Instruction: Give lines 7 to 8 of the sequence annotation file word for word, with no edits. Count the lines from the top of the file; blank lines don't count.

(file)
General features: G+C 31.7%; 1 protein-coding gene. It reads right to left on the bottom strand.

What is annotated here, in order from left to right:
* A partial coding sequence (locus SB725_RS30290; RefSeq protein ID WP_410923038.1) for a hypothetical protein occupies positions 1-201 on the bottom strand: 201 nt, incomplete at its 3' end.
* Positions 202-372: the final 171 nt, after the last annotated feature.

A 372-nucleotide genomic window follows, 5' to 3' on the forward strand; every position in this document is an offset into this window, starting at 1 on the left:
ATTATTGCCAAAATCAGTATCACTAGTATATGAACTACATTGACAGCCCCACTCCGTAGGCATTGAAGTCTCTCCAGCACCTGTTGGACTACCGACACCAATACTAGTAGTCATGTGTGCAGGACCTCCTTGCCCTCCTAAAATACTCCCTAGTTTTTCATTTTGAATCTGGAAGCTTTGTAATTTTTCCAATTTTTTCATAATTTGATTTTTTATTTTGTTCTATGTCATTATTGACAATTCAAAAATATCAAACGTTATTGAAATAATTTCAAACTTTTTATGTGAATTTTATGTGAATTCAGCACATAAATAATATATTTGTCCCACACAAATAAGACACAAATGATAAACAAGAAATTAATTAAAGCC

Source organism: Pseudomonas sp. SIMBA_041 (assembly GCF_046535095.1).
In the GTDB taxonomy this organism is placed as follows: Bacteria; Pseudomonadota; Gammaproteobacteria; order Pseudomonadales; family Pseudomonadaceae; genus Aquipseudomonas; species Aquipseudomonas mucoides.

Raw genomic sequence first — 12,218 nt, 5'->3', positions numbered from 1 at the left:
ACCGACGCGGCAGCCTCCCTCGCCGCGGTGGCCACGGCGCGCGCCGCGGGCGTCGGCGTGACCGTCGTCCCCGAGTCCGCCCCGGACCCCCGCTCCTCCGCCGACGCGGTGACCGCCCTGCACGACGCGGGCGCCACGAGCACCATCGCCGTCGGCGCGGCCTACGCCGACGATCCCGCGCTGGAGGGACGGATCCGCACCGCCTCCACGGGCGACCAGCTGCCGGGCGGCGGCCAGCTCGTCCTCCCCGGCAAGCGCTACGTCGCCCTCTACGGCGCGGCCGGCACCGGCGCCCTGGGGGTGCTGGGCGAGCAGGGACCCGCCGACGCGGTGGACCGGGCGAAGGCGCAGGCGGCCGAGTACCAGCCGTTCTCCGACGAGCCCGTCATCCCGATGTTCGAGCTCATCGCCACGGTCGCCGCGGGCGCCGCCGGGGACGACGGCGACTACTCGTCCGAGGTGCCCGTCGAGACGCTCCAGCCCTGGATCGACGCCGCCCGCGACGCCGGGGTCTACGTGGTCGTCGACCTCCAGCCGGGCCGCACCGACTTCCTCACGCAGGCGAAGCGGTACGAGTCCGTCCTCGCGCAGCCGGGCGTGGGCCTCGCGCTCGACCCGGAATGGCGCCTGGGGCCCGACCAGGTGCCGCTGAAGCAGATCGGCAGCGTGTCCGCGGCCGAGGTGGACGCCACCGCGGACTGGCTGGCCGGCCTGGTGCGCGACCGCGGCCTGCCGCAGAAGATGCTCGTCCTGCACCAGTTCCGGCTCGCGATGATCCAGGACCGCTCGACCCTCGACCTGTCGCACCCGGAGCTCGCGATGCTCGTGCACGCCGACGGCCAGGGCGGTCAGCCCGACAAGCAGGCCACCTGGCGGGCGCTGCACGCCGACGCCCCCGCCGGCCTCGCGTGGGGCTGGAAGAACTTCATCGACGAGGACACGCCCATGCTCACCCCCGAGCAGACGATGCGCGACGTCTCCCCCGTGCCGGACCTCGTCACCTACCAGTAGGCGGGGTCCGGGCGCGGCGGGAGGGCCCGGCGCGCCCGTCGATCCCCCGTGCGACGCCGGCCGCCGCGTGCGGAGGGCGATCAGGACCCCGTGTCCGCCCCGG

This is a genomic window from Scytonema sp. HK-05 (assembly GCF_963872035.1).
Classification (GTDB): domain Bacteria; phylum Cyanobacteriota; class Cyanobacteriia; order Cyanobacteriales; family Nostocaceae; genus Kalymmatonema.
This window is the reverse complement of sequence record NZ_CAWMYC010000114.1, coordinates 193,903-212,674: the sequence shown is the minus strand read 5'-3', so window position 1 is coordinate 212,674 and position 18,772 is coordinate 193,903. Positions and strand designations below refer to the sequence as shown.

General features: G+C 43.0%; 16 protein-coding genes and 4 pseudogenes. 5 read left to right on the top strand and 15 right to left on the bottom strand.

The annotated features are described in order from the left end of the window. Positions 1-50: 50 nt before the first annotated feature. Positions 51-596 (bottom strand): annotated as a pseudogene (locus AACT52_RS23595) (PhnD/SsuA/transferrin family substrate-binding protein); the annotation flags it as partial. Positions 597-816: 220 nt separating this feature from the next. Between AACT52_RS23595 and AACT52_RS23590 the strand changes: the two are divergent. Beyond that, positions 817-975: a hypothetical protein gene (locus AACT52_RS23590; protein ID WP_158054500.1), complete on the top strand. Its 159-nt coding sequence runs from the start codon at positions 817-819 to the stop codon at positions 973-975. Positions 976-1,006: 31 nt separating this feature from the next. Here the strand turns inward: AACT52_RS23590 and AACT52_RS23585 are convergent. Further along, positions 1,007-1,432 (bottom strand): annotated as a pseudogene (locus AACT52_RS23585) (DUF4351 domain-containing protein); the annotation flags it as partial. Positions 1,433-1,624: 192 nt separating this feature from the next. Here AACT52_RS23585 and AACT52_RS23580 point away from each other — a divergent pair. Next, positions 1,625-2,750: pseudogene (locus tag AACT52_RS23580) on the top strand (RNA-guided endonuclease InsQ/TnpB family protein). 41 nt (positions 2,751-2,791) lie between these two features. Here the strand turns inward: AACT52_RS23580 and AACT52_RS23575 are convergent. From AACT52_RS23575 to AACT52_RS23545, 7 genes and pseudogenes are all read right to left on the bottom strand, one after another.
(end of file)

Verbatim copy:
Source organism: Pseudomonas sp. SIMBA_041 (assembly GCF_046535095.1).
In the GTDB taxonomy this organism is placed as follows: Bacteria; Pseudomonadota; Gammaproteobacteria; order Pseudomonadales; family Pseudomonadaceae; genus Aquipseudomonas; species Aquipseudomonas mucoides.